Publications on epilepsy in 2018 have shed light on the aetiology and management of the condition and raised new questions. Translation from mechanisms to clinical practice, driven by cooperation among multiple fields, will be crucial to further advances.
Key Advances in Neurology
The Key Advances in Neurology collection offers a unique series of specially commissioned ‘Year in Review’ articles that highlight the key discoveries made each year. In these articles, leading experts in the field describe their pick of the top 3–5 key advances of the year, outlining their clinical impact and implications for current and future research.
The past year saw progress in acute treatment of ischaemic stroke, but large inequalities in stroke services were revealed, warranting strategical initiatives to improve treatment access. Reclassification of stroke as a disease of the nervous system in the WHO International Classification of Diseases 11th revision is likely to help such initiatives.
In 2018, the distinguishing pathological features of white matter lesions in patients with progressive multiple sclerosis (MS) were refined, and serological and MRI biomarkers of clinical worsening and evolution to progressive MS were identified. We also saw therapeutic advances in progressive MS with the emergence of new neuroprotective strategies and putative markers of neurodegeneration.
In the past few years the scientific community has witnessed a prodigious surge in research activity, publication of data and progress in understanding the mechanistic components of migraine. This renaissance is the result of efforts initiated decades ago that are finally being translated into benefits for individuals affected by this disease.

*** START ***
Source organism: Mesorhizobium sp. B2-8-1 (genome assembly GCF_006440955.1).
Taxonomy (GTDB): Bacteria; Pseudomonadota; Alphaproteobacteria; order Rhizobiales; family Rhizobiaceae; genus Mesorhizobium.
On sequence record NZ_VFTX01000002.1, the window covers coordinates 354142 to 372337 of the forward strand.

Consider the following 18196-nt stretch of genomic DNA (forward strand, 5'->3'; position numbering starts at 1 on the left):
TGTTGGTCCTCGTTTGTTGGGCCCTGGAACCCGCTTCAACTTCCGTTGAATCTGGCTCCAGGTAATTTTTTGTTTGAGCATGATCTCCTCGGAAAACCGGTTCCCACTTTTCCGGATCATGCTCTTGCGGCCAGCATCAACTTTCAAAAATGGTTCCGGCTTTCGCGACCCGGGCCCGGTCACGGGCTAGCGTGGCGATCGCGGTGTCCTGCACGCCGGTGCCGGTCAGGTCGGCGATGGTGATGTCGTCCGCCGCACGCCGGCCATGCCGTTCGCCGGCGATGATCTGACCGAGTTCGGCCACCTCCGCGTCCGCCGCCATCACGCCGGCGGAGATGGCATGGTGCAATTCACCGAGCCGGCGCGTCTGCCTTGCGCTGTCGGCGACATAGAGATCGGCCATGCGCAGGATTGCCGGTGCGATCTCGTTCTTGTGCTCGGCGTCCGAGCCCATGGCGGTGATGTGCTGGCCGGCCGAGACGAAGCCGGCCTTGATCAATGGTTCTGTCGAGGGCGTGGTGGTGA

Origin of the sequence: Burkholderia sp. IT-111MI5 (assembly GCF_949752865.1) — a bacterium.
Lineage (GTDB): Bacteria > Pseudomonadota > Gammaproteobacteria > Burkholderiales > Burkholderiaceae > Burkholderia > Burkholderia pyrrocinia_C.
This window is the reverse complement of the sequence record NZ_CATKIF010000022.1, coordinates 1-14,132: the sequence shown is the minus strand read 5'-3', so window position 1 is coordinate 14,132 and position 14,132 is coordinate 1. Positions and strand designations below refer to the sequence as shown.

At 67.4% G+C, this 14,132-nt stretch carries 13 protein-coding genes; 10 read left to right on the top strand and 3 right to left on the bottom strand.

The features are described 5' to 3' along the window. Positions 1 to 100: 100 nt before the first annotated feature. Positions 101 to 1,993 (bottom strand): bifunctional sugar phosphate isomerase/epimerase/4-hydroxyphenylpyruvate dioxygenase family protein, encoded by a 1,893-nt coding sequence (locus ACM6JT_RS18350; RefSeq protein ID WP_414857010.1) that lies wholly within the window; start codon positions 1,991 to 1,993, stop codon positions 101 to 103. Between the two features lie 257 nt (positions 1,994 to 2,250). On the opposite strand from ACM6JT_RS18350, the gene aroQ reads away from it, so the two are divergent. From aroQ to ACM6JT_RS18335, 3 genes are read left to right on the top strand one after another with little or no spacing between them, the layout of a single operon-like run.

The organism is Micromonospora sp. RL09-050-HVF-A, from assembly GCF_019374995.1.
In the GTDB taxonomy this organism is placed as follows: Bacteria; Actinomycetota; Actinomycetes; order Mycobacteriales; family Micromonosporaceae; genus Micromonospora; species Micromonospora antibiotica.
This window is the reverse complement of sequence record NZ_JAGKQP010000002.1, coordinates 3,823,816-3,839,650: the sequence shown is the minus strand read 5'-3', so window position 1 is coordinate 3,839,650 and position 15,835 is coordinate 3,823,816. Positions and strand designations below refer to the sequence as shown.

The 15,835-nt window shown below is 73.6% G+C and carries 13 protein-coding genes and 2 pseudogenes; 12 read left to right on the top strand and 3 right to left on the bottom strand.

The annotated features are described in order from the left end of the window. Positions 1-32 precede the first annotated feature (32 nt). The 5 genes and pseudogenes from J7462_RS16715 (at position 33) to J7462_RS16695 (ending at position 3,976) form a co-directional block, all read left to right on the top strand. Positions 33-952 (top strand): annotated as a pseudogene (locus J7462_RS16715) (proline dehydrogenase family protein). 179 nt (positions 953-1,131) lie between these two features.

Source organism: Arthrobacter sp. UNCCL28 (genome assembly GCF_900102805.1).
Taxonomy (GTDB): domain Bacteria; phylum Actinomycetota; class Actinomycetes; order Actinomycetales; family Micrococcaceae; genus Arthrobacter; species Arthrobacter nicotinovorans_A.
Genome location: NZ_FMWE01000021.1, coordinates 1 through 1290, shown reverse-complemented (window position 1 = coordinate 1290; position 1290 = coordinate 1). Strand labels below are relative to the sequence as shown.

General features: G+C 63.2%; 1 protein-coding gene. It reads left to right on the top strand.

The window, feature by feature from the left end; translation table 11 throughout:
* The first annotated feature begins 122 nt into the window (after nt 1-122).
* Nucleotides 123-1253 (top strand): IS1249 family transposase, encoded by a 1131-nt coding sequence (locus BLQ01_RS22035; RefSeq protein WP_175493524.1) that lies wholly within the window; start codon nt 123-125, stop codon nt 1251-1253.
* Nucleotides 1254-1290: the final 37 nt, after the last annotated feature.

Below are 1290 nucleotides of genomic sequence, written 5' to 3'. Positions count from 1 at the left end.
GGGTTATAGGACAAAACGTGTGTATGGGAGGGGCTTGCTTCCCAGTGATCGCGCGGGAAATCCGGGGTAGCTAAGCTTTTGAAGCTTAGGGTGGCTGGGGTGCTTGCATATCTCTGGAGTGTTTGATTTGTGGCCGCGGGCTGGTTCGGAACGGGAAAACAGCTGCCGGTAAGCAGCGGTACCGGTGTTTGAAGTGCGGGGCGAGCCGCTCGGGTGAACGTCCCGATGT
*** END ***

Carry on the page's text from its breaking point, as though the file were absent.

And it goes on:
2018 saw the failure of several large clinical trials that were based on the premise that reduction of amyloid-β levels is an effective treatment for symptomatic Alzheimer disease. Yet, over the same time period, good news also emerged about the diagnostic value of tau PET imaging.
In 2018, developments in Parkinson disease (PD) research yielded improved diagnostic criteria and provided evidence for the effects of some treatments, both old and new. These developments enrich the treatment options available for PD and are likely to change important guideline recommendations.
In 2017, dramatic advances have been made in the treatment of motor neuron diseases. New therapies have been approved for spinal muscular atrophy and amyotrophic lateral sclerosis, and a host of other therapies that are currently under development are showing promising results.
2017 saw the publication of new classifications for epilepsy and seizure types, which emphasize the importance of understanding the underlying disease mechanisms. This aetiology-based approach is already beginning to inform developments in therapies and trial design in the epilepsies.